Tactical Athlete: Building Overhead Dynamic Stability

posted in: shoulder, The Lab | 0

Movement Warriors,

If your job description requires you to move and train because your life and the lives in your squad/platoon/company depend on it, then the following is for you.  Or more specifically, this is worth your time if your job requires you to do such things as climb ropes, help comrades over high walls, lift awkward equipment overhead, or hold weapons overhead.  (Oh, this also applies to CrossFitters and other athletes that find themselves in overhead positions.)

In this video, with the unplanned help of a couple of F-18s overhead, tactical athlete Alex Delacampa and Dr. Theresa Larson of Movement Rx discuss improving overhead dynamic stability to assist you when in the field, in the combat zone, or in training.

Before you start watching, ask yourself the following questions.  Chances are you’re probably missing a few degrees (or more) of full and optimal range of motion in the spine, shoulders, and hips.  This lack of full range of motion will manifest itself as shoulder stress over time.

  1. “Do I have full overhead flexion and external rotation?”  Or in layman’s terms, can you stand up straight, rib cage down, arms straight overhead, thumbs rotated to the outside, and elbows an inch or two away from the ears?
  2. “Do I have the motor control to recognize when my elbow starts to bend or my spine begins to overextend in overhead flexion and external rotation?”
  3. “Do I have high quality movement patterns when holding, pushing, balancing unsteady objects overhead?”

We will find out if you do. We are not perfect, nor are you, so work to attain perfection and ENJOY THE PROCESS!

Video Recap:

Here are the progressions and dynamic stability exercises Movement Rx would recommend for tactical athletes. Note that the length of time in these exercises is more important than reps. Depending on your training age (i.e. the combination of your experience, neuromuscular control, and starting strength), your intervals might be 1-2 minutes with a 30 second rest (repeating for 5 rounds).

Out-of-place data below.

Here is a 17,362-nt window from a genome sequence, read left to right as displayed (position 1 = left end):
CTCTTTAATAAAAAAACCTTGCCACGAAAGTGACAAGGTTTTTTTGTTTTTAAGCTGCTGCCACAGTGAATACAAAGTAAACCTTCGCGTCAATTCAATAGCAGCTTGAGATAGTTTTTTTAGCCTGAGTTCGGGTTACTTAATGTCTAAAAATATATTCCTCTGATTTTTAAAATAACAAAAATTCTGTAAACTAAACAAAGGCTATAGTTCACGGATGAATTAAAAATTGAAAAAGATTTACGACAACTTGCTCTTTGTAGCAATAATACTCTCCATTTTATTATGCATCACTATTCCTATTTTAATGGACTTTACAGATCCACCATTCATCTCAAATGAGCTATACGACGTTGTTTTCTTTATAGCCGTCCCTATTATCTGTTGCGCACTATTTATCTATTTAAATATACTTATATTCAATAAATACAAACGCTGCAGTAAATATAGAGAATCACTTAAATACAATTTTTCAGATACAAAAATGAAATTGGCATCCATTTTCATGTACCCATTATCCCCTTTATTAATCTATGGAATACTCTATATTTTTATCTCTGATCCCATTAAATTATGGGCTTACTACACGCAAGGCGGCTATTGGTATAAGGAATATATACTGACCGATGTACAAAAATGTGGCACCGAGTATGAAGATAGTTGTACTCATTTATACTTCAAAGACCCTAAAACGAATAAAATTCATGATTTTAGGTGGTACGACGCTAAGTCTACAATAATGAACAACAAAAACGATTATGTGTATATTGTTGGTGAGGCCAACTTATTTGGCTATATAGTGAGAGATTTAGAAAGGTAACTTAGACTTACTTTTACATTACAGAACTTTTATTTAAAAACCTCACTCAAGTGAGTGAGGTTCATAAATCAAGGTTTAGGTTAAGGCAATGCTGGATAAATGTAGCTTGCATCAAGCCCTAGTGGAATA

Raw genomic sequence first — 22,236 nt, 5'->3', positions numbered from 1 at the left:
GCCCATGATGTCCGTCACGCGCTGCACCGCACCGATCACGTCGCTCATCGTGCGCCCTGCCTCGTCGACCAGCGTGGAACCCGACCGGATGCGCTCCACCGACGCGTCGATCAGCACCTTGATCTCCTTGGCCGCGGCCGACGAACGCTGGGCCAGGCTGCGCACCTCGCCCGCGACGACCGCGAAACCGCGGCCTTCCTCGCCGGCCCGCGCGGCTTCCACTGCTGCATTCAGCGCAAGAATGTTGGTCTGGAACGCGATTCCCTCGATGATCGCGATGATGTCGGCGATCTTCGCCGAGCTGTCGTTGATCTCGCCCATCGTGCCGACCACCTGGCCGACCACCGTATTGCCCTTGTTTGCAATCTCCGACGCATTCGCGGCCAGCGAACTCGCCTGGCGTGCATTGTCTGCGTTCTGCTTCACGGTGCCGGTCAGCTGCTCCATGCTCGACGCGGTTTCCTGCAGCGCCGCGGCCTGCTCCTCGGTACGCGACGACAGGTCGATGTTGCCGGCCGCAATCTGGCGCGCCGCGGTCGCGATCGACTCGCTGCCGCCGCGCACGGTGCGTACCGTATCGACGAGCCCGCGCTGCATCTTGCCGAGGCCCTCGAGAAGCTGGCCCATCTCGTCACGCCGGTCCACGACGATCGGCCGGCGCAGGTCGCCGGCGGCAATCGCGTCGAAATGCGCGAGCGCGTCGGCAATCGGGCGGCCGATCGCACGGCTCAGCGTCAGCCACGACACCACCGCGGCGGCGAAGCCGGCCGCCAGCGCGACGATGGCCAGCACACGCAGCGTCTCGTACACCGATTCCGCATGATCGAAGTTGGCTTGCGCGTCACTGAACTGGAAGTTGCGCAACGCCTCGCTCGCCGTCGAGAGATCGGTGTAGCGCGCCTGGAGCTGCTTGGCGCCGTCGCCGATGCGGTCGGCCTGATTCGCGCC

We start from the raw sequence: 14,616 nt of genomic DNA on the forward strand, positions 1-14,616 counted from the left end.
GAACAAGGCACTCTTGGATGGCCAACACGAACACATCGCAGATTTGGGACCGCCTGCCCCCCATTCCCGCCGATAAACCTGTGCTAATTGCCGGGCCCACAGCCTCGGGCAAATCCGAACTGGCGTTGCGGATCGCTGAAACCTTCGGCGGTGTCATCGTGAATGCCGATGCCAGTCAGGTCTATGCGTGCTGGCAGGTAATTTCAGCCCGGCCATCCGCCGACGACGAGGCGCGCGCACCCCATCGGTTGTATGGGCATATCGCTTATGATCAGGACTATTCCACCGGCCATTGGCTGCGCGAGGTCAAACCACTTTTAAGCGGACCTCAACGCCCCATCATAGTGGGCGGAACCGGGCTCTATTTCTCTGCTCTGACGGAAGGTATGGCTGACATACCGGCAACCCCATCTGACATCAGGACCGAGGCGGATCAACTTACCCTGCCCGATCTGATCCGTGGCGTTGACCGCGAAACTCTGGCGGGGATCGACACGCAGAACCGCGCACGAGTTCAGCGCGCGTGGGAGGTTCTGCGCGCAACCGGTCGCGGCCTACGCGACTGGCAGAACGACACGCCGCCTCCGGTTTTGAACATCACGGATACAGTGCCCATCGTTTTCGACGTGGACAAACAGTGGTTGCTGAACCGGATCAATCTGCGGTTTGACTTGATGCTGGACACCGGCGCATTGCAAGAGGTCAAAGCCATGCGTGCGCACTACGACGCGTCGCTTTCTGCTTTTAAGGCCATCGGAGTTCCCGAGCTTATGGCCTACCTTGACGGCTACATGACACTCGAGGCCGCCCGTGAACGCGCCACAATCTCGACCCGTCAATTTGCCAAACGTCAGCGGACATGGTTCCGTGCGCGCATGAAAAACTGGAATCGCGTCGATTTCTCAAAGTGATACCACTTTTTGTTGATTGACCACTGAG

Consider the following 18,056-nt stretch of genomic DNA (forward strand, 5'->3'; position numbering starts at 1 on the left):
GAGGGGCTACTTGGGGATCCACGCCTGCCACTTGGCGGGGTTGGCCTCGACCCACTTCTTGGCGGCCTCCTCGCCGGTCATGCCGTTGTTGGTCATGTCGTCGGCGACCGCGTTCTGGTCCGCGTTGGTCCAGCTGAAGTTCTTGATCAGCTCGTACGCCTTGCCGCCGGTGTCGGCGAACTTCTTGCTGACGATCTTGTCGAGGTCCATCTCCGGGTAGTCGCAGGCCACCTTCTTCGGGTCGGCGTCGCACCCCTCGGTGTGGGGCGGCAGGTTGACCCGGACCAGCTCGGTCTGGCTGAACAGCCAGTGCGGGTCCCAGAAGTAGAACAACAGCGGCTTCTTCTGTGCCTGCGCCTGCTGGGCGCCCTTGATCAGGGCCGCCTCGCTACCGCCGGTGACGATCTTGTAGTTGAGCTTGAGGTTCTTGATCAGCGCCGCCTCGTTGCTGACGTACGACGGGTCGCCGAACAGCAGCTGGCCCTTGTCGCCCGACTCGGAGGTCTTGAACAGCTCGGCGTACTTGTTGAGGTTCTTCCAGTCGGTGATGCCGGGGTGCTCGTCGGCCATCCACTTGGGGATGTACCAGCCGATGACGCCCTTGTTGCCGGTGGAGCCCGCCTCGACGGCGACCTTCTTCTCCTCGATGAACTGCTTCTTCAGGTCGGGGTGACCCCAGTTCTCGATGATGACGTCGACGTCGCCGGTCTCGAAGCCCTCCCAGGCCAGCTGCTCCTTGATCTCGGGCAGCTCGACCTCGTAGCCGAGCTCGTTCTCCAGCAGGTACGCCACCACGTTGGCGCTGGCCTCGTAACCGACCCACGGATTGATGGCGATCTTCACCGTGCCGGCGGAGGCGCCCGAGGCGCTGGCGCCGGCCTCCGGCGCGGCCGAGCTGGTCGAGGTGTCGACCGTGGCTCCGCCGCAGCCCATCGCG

1. Walk with a barbell in overhead snatch position or clean position (especially if your full overhead range (elbows next to ears is lacking)) –  walking, talking, looking around, closing your eyes to challenge your position overhead.  Add lunges in the mix, step ups, holding the overhead squat in the bottom position for 10-30 seconds.  Then add in uneven terrain.  You want to maintain your spine and shoulder position through the entire exercise.  You’re working on building overhead dynamic stability and motor control here. This is not a test of reps, this is a test of time and how long you can hold out before you start to break down your position.
  2. If you’ve successfully been able to do 5 rounds with a barbell, the next level of intensity would be to use a sand bag about equal weight to a barbell.  With the sandbag locked out overhead, perform the same routine of walking, lunging, looking around, closing your eyes and hanging out in the bottom position of a squat, and walking over uneven terrain.
  3. If you’ve successfully been able to do 5 rounds with a sandbag, then the next time you attempt this exercise use a kettlebell.  This will stress what we call the FULL overhead archetype.  If this starts to get easy over time, and you really want a challenge, graduate to using a barbell with one arm.  If you can do this progression while single-arming a barbell with perfect form, we definitely want to see that video.